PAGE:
June 8, 2008

About email security

I’ve just finished reading a post from Jeff Atwood about the reasons to not ask for an email password as part of your service.

Appart from the fact that I agree with the article in every point, it caught my attention because it still amaze me the way in which email is regarded as private as a letter in an envelope when in fairness is more like a postcard.

I have a good number of email accounts around there, some in free providers like Gmail, some in a few domains hosted for me by my hosting provider, and a couple more living in my servers at home, but I could not think of them as ‘safe’ at any point. They are increassingly difficult to setup and maintain (Gmail is trivial, the hosted accounts are OK, my own email server is giving me hassle nearly every week), and none of them is safe.

At some point (I don’t know if it still the case) Gmail was expected to search through my emails to present me with appropiate adds (I dont see a ‘searched’ email as safe). I have no idea about how my hosting company have their email service setup, or who has access to it, then I must assume that at least a few persons have control on it (the administrator, postmaster, and a few guys in support probably). At home I have a server in place, which should be pretty safe, but I am not a full time sysadmin/postmaster, then I am never sure about the holes in the network/services running in my own network.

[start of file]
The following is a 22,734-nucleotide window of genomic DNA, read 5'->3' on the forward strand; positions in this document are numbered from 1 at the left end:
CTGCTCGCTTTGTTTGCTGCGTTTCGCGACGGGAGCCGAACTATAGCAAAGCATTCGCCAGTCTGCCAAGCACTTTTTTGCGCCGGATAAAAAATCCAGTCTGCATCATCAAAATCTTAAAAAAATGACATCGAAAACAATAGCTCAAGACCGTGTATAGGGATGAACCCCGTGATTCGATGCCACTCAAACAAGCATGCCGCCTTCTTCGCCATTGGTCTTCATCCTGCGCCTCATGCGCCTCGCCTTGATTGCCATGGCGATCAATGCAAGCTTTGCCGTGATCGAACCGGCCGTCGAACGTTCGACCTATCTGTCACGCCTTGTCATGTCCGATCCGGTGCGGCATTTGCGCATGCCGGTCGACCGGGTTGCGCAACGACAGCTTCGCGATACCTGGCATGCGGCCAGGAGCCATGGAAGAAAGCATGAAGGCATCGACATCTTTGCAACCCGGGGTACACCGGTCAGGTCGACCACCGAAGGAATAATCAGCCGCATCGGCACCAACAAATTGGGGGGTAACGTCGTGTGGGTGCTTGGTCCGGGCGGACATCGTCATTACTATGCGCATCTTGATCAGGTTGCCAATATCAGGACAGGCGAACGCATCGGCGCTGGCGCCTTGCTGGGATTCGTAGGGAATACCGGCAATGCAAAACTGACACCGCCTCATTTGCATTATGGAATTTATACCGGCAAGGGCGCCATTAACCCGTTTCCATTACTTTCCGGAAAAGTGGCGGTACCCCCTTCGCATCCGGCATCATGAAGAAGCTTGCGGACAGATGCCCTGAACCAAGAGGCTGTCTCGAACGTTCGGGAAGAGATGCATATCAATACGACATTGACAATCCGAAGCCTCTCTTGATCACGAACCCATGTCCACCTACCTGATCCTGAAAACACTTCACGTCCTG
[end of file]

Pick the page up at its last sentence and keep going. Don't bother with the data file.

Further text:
In the end, email is open, but we keep assuming than nobody can access it appart from the sender and receiver. We send confidential documents by email, and passwords, and photos, bussiness plans, love letters, whatever, and they are flying with signs asking to open them on the way from one point to the other. Human mind is very strange :)

I use PGP to encrypt mail with a few contacts who are using it as well and that make a difference, but there is not too many people around who knows or care about PGP, and I haven’t seen an Internet company using it (not my bank, PayPal or any other service dealing with money, which I guess should be very interested in this kind of problems).

One idea that is around my head since a few months ago is the fact that we have now enough spare computing power in most houses to manage this kind of services without too much trouble. Right now I can see a portable DVD player which can process DivX files (I still have around a 486 motherboard that run out of breath trying to process MP3s), a TV that boot up with a logo from the maker (making me suspect that there is a micro processor there with more power than the first five computers that I used), and a couple of discarded mobile phones which can run Java applications. Probably any of them should be enough to deal with a encrypted mail service, easy to setup by a normal person, instead of being sitting there with a light saying that they are ready to do what they do whenever you pay them any attention.

Now I only need to decide if I want to sit down and write some code to implement this idea ;)